2020 may be the year in which technology and the internet fundamentally change the way South Africans shop.

For years, reports have predicted that online retail was on the cusp of claiming the traditional retail sector’s lunch.

The rise of e-commerce players, including Amazon in the US and Naspers-backed Takealot in the local market, fed this narrative. Doomsayers said the days of brick and mortar stores were numbered.

But even though Takealot alone topped R196m in sales on Black Friday in 2018, the sector was still in its infancy. It accounted for a mere 1.4% of total retail spending in 2019, according to Visa. Data from World Wide Worx suggests this small slice of the retail pie was worth about R14bn.

Lockdowns, which have eroded so much value in the business sector and economy, may be the life-or-death push that retailers need to force them to expand their online presence. At the least, this could push online sales out of infancy into its toddler years.

Travel restrictions and bans on the sale of certain goods and services have already forced many businesses, large and small, to embrace technology and increase their presence online.

Martin Pienaar, co-owner of Dry Dock, a boutique liquor store, says when the lockdown was announced, the decision was made to focus on the online store. At the time sales were low and the store lacked the range of products offered in the physical store.

By using its website to host virtual wine-tastings, the business was able to increase interest in the online store.

Now that alcohol can be delivered, customers are buying the same wines that were advertised ahead of the tastings.

Pienaar says orders off its e-commerce platform increased as the lockdown continued, so much so that by the first week of lockdown level 3, "we had a record week that far exceeded any week since our opening three years ago".

"Our online business has been so successful that we have delayed the opening of our physical store," says Pienaar. "In future, online will be our primary offering, with the physical store playing a support role. Using e-hailing motorcycle couriers ensures fast delivery of orders. Our customer base has grown from a small radius around our Parkhurst store to a national one as a result of e-commerce."

Even traditional players with a pre-lockdown online presence report greater use of their websites. Woolworths says it has had triple-digit growth in online sales during the lockdown.

Because of social distancing, Woolworths’ "click and collect" has become popular. Unlike the traditional system where people pay online and collect from a designated store, the company introduced a new "curbside" version at 60 of its locations around SA in April. Customers order and pay online, drive to the store and are directed to designated parking bays where staff bring the shopping to the car in a contactless process.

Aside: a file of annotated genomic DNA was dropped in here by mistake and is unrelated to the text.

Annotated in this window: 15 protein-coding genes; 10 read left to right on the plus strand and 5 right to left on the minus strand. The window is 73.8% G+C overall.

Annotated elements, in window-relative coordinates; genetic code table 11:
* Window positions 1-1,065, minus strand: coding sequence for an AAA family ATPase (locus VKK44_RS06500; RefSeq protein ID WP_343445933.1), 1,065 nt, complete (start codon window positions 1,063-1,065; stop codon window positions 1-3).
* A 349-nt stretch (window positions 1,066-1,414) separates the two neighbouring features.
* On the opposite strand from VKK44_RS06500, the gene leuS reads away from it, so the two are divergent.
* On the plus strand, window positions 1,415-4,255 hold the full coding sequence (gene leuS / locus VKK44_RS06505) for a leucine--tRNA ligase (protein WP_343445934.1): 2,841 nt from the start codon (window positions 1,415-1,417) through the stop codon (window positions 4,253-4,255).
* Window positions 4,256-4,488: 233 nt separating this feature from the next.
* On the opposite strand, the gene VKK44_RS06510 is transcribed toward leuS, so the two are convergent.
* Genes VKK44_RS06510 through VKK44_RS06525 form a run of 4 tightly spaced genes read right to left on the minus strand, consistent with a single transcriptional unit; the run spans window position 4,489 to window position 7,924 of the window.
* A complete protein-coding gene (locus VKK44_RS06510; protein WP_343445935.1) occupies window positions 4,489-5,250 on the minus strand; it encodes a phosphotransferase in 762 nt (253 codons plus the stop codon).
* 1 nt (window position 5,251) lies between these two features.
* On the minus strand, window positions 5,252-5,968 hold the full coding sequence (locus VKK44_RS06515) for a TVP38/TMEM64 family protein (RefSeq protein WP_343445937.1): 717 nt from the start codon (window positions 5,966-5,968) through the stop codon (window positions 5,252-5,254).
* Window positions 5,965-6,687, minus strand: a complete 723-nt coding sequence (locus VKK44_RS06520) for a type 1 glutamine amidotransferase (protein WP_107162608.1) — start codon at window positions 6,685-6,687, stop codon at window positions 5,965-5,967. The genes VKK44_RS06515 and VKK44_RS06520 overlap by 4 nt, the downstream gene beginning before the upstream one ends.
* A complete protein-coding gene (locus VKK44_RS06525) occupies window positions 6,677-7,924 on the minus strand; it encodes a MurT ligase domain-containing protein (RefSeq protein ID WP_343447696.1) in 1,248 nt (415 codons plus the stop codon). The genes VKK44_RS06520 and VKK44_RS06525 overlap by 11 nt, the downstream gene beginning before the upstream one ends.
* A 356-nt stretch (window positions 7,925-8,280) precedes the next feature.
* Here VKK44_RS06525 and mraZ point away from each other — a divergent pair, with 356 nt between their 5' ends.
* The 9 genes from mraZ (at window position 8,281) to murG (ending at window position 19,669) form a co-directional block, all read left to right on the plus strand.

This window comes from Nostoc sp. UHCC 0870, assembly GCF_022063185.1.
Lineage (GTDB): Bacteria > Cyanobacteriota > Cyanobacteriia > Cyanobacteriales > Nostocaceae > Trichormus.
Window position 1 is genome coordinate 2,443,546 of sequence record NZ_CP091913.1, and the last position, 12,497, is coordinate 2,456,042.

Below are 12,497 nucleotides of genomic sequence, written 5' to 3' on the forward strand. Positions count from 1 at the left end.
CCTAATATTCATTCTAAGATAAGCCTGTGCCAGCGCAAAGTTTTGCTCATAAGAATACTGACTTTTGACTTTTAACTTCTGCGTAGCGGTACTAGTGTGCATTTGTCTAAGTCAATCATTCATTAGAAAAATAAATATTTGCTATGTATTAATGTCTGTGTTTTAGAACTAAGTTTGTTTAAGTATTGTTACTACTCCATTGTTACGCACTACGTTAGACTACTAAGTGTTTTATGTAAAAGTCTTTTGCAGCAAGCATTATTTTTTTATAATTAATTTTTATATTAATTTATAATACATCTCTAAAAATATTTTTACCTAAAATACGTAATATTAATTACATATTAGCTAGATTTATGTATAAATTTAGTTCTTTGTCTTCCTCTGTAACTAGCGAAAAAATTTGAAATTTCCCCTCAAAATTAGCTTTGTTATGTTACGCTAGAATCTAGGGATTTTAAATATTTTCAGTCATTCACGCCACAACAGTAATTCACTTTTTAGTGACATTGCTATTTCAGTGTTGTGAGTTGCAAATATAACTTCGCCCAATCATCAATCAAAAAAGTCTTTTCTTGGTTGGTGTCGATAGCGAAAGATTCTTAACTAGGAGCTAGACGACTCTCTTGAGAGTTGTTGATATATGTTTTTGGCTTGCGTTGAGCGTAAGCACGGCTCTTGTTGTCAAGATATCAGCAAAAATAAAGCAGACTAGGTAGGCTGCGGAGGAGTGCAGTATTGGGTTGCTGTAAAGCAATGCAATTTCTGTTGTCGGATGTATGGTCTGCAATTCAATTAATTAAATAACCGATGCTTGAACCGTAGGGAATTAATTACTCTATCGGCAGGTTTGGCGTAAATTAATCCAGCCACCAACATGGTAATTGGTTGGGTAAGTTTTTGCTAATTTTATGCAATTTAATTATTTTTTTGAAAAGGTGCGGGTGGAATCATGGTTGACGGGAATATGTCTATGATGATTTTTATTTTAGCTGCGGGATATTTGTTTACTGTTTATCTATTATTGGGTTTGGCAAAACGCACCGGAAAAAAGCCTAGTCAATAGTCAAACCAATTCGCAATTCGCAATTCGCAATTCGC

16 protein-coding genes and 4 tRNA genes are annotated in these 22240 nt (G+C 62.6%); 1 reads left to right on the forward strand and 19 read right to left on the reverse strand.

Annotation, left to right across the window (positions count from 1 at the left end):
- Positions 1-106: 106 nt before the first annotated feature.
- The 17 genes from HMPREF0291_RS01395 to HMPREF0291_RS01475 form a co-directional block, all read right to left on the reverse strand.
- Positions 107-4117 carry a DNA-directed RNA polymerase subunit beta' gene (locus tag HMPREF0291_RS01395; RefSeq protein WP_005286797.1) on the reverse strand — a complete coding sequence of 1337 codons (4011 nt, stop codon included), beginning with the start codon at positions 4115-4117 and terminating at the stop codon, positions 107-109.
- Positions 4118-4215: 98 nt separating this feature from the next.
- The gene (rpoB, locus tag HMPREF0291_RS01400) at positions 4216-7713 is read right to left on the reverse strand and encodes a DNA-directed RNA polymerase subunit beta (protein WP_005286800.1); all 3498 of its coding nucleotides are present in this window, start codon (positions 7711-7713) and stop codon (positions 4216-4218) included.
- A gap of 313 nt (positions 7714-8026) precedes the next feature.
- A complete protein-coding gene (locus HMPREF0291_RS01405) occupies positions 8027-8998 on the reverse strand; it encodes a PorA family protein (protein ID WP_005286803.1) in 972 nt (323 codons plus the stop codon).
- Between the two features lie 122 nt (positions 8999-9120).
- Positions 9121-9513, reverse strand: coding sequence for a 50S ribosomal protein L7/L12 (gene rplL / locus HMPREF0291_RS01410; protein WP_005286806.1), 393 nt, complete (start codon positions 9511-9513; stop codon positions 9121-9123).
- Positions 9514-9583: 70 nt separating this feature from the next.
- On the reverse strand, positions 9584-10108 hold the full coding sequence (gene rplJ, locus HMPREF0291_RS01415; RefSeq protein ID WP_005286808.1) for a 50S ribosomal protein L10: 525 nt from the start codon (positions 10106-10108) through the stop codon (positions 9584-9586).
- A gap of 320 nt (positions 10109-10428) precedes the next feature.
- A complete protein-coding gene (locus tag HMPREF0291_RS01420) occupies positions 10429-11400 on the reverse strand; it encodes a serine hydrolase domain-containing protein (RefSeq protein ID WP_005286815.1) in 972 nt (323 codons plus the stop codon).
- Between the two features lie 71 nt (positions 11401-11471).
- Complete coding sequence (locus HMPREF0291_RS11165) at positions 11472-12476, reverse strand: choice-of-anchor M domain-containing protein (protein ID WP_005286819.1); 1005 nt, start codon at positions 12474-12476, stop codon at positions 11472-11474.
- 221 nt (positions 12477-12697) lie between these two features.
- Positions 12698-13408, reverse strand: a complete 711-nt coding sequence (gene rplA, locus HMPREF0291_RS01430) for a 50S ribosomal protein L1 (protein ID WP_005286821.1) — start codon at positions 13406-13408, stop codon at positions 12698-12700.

Other firms have also looked for opportunities. Ride-hailing firm Bolt (formerly Taxify) expanded to offer deliveries for businesses that need to deliver directly to customers but lack drivers. Businesses pay about R30 for a delivery in an 8km radius, Bolt SA’s country manager Gareth Taylor says.

Until last week, restaurants weren’t able to open for sit-in patrons, while work-from-home policies have forced companies to use services like Bolt.

Bolt, itself affected by a reduction in e-hailing customers, used its network of drivers to move beyond driving passengers in order to keep revenues coming in.

In Cape Town the company has also introduced an online food delivery unit, Bolt Food, with plans to expand in Joburg soon.

Online retail could account for up to 5% of retail sales this year, says Derek Cikes, commercial director at Payflex, an online payments platform used by companies such as Superbalist, Incredible Connection, HiFi Corp, Essops Home and Dry Dock.

He says Payflex has had a 500% increase in grocery sales on its platform, month-on-month, since the lockdown started, and now a four-fold increase in liquor sales. But as economic activity begin to settle, he expects online retail will make up 5% of total retail by year end.

Despite this apparent growth, Cikes says with an estimated 40-million South Africans participating in the largely cash-driven informal sector, there is still some way to go before e-commerce becomes a greater part of the economy.

Others have a more optimistic outlook. Karen Nadasen, country manager of PayU SA, a Prosus-backed fintech company that provides payment technology to online merchants, expects e-commerce to reach 10% of total retail by the end of the year.

Nadasen, who was recently appointed chair of the Ecommerce Forum SA, says more research needs to be done into the size of the market, because online retail figures often do not account for activities and businesses such as booking air travel and hotels.

A contrarian view says the growth is simply a response to a crisis and that South Africans, who have traditionally loved going to malls, will switch to their old habits once restrictions have lifted.

While mall shoppers are already returning to physical stores, Nadasen and Cikes believe the lockdown has fostered a fundamental shift in behaviour for SA consumers and companies towards greater digital business.